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iTunes Review

Singer/songwriter Kathleen Edwards moves beyond roots-rock on her fourth release. Lush production and a full, robust sound give Voyageur a different scope and feel than her previous work, with her usual stripped-down arrangements replaced by layers of organ, tremolo guitars, and thick vocal harmonies. Her songwriting is equally ambitious. There’s palpable weariness in these songs but also a desire for catharsis. The delicate “A Soft Place to Land” and “House Full of Empty Rooms” deal directly with heartbreak, while the music's urgency in “Chameleon/Comedian” and “Going to Hell” contrast the vulnerable vocals. The forlorn “Pink Champagne” features hazy ambient noise, the orchestral “Change the Sheets” builds to a full-blown chorus, and “Sidecar” and “Mint” come closest to the guitar-based Americana she’s best known for. Coproduced by Bon Iver's Justin Vernon, Voyageur does carry some trademarks of his sound (namely the sonic density), yet it’s clearly Edwards’ show.

Customer Reviews

another move in the right direction...

I was so excited to see that Kathleen had a new CD coming out (I've been a fan since 'Back To me'), that I pre-ordered it.

I had read some reviews that her 'new sound' was disappointing. I got worried - did she sell out?

Then I saw her (and the new CD) featured on I streamed the album on my computer - I couldn't have been more happy!

Her songwriting ability is still the same, but the sound (and production) is a little different. Which is fantastic!

All artists need to experiment to evolve, or they become a one-trick pony.

Kathleen Edwards has done it again...

Her most polished and evolved album to date!!!

Kathleen Edwards is one of those incredible artists who is able to elevate the conflicts, emotions and stories of ordinary life to a truly engrossing and meaningful listening experience. Although this is mostly a break-up album, she is able to infuse many of her darker lyrics with a silver lining of hope. The result? An uplifting album that relates to normal people. 'Voyageur' remains simple even through its smart, poetic lyrics and brilliant music.

On a technical side, the soundscape and compositions on this album are probably the most evolved since Kathleen Edwards' debut, 'Failer.' Vocally, she is 100 percent spot on, and sounds even better than she did on her previous three albums.

In the end, its interesting—completely human and delightful. A must buy!

A voyage of change

There's just something about a relationship gone sour that sometimes brings out the best in an artist. With her marriage to longtime producer Colin Cripps on the rocks, Kathleen Edwards decided to shift gears on this, her fourth album, going from her signature alt-country sound to a more haunting, introspective, but still tuneful and hook-laden sound - and it's a winner. Not that Edwards' first three albums were slouches by any means. She proved herself a first-rate singer/songwriter from the get-go with 2003's "Failer" and just kept improving and honing her writing skills, leading to her classic storytelling disc "Asking for Flowers." But the stories of "Flowers" were those of others, and Edwards' latest "Voyageur" seems more autobiographical and rife with symbolism. Edwards also reached out for the first time for a song writing assist, enlisting the help of The Long Winters' John Roderick (overdue for a record of his own) and getting some studio help from Bon Ivor's Justin Vernon (her current beau). But as always, tying the album together is Edwards' distinctively beautiful voice and creative and touching writing. I recommend "Voyageur" highly, but if you must cherry-pick, top songs are "Change the Sheets," "Empty Threat," and the heart-wrenching "House Full of Empty Rooms." As an aside, Twitter members should immediately follow Kathleen Edwards @KittyTheFool. Her late night Christmas Eve tweet was one of the funniest of the year.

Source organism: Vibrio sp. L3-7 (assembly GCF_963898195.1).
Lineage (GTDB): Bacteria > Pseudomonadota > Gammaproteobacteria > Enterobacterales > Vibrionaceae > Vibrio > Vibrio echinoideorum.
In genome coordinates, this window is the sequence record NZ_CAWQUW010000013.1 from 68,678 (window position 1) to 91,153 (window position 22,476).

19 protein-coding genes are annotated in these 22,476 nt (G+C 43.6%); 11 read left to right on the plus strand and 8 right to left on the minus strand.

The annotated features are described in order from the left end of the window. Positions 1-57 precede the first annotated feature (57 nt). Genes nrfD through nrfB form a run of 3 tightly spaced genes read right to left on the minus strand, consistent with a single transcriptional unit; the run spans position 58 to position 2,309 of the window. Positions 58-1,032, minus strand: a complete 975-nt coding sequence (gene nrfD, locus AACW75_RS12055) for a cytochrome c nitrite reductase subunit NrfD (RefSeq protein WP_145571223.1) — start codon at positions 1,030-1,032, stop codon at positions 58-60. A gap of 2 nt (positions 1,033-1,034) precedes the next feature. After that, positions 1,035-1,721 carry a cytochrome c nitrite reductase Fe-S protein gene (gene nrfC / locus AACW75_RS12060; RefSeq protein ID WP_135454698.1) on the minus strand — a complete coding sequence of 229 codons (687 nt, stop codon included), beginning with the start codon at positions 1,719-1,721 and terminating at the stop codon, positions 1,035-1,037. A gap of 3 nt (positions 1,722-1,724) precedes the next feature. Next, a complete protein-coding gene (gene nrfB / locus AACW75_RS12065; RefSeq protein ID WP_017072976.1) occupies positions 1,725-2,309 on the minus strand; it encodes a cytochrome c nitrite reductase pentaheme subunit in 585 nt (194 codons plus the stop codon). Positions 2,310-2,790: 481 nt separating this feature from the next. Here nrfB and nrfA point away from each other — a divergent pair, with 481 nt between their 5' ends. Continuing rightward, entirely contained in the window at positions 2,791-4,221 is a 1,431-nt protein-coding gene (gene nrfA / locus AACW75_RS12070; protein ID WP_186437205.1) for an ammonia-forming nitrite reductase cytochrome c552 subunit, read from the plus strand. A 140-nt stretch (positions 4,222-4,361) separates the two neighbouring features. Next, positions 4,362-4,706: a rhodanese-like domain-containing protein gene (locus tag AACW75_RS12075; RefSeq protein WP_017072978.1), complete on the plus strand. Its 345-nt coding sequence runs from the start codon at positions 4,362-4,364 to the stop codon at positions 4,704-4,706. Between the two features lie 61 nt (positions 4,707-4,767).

Born: 1979 in Ottawa, Ontario, Canada

Genre: Rock

Years Active: '90s, '00s, '10s

A fixture on the Americana landscape, Kathleen Edwards was born in Ottawa, Canada, the daughter of foreign service parents who played piano and guitar in their spare time. At five, Edwards began to study classical violin, which continued through her early teens. At that point, the Edwards family moved overseas. Removed from the influence of mainstream North American pop music, Edwards delved into her older brother's collection of Bob Dylan, Neil Young, and early Tom Petty records. After high school,...
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Voyageur, Kathleen Edwards
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